Strange Stories of: Mass Hysteria


St. Vitus’ Dance, was a strange social phenomenon involving a type of mania that gripped mainland Europe between the 14th and 17th centuries. During the outbreak, afflicted people would dance hysterically through the streets for hours, even days and months, until they collapsed due to exhaustion or died from heart attack or stroke. The number of participants at any one outbreak could reach into the thousands.


In modern literature, women are often portrayed as being victims of the St. John’s Dance, although medieval accounts record that men, women and children were equally likely to be affected. These were not isolated events, but occurred numerous times throughout Medieval Europe. Outbreaks occurred in Italy, Luxembourg, France, Germany, Holland, and Switzerland over the following three centuries.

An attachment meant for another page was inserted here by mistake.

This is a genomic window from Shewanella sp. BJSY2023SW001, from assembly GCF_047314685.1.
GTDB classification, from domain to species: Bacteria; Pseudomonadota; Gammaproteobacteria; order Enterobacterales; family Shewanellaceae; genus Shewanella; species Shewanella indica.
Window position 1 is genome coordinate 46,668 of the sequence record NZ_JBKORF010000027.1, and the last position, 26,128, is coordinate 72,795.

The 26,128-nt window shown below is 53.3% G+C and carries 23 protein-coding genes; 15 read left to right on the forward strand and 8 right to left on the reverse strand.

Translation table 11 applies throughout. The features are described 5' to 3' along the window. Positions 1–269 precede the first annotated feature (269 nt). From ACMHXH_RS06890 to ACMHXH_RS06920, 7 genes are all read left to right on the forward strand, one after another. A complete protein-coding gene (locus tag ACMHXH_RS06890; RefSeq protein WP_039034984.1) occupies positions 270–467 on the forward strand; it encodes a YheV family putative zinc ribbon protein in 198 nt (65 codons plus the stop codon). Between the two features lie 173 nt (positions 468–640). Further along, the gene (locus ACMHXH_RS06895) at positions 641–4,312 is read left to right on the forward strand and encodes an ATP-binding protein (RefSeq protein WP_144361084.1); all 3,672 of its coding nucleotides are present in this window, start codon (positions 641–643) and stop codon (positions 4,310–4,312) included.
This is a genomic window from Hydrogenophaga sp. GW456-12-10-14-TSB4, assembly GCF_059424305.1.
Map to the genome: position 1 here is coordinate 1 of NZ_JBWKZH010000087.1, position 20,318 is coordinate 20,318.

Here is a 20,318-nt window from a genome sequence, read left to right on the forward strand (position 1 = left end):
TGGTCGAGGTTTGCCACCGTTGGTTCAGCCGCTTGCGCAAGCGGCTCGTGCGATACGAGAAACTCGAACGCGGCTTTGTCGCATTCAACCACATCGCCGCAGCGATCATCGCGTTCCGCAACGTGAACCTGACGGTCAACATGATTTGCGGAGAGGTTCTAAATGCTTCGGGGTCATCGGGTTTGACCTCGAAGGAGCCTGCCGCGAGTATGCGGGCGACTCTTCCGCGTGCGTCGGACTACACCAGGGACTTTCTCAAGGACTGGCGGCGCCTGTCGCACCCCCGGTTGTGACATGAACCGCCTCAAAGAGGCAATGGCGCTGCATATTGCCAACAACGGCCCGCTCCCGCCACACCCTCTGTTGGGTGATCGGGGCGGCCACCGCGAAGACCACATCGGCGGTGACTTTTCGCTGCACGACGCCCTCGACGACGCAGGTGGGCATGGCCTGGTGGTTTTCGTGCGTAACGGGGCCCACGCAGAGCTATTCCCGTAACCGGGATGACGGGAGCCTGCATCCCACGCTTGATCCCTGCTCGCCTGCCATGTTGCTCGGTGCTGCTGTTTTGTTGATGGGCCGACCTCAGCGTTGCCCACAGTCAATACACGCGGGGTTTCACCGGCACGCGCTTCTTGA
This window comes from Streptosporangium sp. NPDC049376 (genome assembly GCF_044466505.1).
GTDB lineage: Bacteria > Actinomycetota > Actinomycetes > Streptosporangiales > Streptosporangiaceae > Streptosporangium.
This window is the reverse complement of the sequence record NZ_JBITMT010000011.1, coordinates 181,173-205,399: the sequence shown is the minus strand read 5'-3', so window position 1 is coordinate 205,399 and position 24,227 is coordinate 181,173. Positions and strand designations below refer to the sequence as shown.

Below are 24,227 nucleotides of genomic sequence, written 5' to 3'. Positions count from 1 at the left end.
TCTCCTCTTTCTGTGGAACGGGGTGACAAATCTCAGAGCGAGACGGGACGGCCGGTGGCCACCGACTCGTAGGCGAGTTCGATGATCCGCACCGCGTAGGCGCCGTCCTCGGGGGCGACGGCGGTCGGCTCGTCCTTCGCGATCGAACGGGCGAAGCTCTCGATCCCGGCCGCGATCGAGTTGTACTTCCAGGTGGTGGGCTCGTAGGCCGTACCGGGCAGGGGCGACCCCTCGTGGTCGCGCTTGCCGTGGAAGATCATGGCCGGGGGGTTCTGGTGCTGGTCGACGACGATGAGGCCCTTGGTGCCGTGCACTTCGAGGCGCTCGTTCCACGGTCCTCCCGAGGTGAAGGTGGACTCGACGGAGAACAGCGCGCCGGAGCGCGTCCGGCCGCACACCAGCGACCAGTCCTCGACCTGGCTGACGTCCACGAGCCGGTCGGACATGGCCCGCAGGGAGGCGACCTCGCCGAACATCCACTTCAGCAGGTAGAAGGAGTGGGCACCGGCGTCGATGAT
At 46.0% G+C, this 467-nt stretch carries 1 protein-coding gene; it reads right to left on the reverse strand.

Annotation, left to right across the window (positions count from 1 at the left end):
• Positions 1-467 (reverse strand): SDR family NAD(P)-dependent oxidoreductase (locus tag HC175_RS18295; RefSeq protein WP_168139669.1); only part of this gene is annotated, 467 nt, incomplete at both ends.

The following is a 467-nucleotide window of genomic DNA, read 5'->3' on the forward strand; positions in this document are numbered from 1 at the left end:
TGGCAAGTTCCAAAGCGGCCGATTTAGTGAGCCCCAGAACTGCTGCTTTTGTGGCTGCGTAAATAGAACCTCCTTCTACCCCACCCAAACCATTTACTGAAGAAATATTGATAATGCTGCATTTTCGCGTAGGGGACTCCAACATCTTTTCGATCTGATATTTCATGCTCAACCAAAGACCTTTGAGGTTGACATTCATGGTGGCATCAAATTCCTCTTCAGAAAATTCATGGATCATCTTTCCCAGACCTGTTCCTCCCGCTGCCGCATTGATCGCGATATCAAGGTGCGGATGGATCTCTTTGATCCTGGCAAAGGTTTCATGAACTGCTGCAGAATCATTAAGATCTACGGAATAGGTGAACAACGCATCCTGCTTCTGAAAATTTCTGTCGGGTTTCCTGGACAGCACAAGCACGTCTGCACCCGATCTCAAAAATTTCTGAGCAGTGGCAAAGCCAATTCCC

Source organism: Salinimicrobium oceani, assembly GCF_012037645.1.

Many people believed that this dancing mania was a curse sent by Saint Vitus, a Christian saint who was persecuted by Roman emperors and died as a martyr in AD 303. Saint Vitus is considered to be the patron saint of dancers, hence the name of the condition. Those suffering from this condition would travel to places dedicated to St. Vitus in order to pray for deliverance. An incident in Germany in 1278 occurred where a group of 200 people were dancing so vigorously on a bridge over the Maas River that the bridge collapsed, killing many of the dancers. Those who survived were taken to a nearby chapel dedicated to Saint Vitus, and many of them were reported to have been restored to full health.